TAO Self-help

Title:Critical thinking: The secret weapon for today's veterans

Author:Patrick Lefler

Date:October 2011


A few years ago, as a first-year student at The Wharton School and less than a year removed from active duty as a Marine Corps officer, I went through round after round of interviews for summer intern positions. I was the only former Marine in my class, and no one had more self-confidence than I as I eagerly waited to show the awaiting interviewers my stuff — the right stuff, as far as I was concerned, given that I had spent the previous six years as a Marine Corps pilot. But a surprising thing happened on the way to what I thought would be an easy waltz through the summer hiring process: I couldn't land an offer. Not one offer! Zero! To use a baseball analogy, I was riding a 40-game hitless streak while many of my classmates were hitting doubles, triples and even home runs, landing summer offers from some of America's most prestigious firms — McKinsey, Proctor & Gamble and General Electric, just to name a few. At first I dismissed my failure simply as bad luck. When that excuse began to lose traction, I turned to blaming the interviewers. I rationalized to myself (and anyone else who would put up with my whining) that because most of these interviewers had never served a day in the military, it was impossible for them to appreciate the skills that I could bring to the table.

As it turns out, I was partially right on that second excuse. The interviewers weren't getting a good sense of what I could bring to the organization, but it wasn't because of their lack of military experience. It was because I did a poor job in explaining how the skill set I had used previously as a pilot could directly translate into a benefit for their organization. I focused way too much on the pilot aspect of my military experience at the expense of what really mattered to the prospective employer back then (and what still matters today): the development of superior critical thinking skills that allowed me to become a really good pilot and leader of Marines.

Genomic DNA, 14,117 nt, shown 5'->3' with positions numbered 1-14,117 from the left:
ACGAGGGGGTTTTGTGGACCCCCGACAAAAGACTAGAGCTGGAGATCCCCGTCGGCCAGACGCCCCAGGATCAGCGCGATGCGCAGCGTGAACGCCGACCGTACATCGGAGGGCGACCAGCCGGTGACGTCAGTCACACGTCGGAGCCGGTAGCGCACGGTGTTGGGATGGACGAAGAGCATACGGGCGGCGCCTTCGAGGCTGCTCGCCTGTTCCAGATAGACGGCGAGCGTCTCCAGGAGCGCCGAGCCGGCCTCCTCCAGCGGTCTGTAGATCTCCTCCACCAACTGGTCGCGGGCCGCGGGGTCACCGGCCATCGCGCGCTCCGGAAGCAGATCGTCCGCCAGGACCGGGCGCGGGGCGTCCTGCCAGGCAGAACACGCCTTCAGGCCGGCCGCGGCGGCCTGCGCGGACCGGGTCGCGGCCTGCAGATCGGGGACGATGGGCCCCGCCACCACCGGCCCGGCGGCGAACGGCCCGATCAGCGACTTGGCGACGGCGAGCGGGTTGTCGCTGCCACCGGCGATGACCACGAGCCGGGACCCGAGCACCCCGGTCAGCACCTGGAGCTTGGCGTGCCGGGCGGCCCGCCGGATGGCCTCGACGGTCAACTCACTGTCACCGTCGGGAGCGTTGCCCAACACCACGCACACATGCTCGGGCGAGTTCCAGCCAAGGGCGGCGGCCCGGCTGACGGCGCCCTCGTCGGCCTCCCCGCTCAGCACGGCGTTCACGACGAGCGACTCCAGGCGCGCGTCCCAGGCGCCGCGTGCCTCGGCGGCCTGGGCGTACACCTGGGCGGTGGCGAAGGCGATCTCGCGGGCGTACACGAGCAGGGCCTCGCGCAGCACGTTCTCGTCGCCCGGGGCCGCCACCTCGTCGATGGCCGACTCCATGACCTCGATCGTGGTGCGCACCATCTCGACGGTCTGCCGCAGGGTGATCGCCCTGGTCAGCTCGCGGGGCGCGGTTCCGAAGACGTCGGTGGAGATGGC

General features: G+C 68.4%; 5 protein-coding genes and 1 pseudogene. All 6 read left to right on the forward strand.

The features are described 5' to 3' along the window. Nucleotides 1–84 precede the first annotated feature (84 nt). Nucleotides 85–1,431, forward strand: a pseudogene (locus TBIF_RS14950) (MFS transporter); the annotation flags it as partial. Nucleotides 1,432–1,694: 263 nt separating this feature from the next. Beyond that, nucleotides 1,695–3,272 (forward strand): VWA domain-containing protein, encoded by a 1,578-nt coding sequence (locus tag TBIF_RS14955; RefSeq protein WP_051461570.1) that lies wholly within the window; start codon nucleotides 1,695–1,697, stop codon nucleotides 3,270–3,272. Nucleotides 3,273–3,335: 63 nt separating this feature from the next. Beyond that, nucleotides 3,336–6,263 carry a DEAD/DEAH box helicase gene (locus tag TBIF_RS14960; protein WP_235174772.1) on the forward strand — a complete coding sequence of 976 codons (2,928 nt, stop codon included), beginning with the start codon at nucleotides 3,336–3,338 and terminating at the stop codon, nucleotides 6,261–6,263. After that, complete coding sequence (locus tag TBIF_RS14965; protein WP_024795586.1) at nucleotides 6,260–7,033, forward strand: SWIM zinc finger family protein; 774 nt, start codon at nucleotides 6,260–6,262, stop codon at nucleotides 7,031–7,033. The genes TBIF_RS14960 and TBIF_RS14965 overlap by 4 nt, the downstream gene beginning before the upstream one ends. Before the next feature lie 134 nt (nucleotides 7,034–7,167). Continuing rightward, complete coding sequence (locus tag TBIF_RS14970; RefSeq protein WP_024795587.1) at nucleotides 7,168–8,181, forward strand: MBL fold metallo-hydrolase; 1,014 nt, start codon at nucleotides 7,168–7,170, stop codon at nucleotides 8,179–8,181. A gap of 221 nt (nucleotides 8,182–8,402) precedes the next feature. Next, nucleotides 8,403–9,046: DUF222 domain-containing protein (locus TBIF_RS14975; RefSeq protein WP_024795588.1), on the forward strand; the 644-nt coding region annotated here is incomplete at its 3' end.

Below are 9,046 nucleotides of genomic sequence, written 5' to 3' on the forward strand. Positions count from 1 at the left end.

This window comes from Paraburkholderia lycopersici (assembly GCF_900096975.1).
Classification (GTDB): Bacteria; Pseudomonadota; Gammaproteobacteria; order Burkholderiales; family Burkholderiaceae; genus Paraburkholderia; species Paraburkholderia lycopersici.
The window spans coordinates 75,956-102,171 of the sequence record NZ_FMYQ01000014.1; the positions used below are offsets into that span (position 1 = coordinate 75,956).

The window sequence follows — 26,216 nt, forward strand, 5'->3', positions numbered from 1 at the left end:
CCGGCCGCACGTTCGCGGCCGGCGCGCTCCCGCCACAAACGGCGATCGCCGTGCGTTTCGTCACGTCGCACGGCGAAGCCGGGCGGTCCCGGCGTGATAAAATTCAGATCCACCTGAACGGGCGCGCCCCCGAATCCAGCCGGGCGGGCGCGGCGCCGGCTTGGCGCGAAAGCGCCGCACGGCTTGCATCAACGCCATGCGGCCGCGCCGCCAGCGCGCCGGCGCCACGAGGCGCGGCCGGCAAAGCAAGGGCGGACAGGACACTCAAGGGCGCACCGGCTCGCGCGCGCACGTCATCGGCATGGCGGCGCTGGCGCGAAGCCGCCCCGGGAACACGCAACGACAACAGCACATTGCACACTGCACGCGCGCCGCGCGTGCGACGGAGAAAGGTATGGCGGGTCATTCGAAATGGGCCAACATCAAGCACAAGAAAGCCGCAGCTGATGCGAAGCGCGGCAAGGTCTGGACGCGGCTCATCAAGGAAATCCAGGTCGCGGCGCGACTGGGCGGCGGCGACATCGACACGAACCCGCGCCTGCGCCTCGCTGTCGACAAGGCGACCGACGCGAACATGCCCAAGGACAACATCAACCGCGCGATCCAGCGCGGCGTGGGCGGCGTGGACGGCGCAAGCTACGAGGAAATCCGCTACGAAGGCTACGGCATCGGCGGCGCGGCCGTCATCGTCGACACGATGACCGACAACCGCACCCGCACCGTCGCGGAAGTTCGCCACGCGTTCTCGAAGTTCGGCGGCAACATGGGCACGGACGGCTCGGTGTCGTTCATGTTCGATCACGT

And from what I've observed today (based on interactions with veterans as both a conversant and a mentor), many veterans fall down the same way I did years ago. When engaging with potential employers or school admissions officers, they naturally focus on the tasks that they performed while in the military, whereas they need to focus on translating how the critical thinking skills behind their military experiences can directly benefit future employers or the college of their choice.

So what are these critical thinking skills? And, more important, why do they matter? In this case, critical thinking can be broken down into two distinct skills: (1) problem solving and (2) decision making.

Problem Solving

Veterans appreciate more so than most the adage that "a problem clearly stated is already half solved." Their combat experience, with its constantly changing conditions, has made them experts in being able to quickly understand and effectively articulate what the problem is and what its critical dimensions are. They understand the difference between pinning down a problem and going on a blind hunt for facts. And they also are acutely aware of the need to find cause before prescribing solutions. These skills are developed not in the classroom, but through real-life experiences where critical problems arise on a daily basis. Having the ability to quickly ascertain changing conditions and knowing the difference between what matters to the mission and what doesn't are highly desirable skills in today's business world.

Decision Making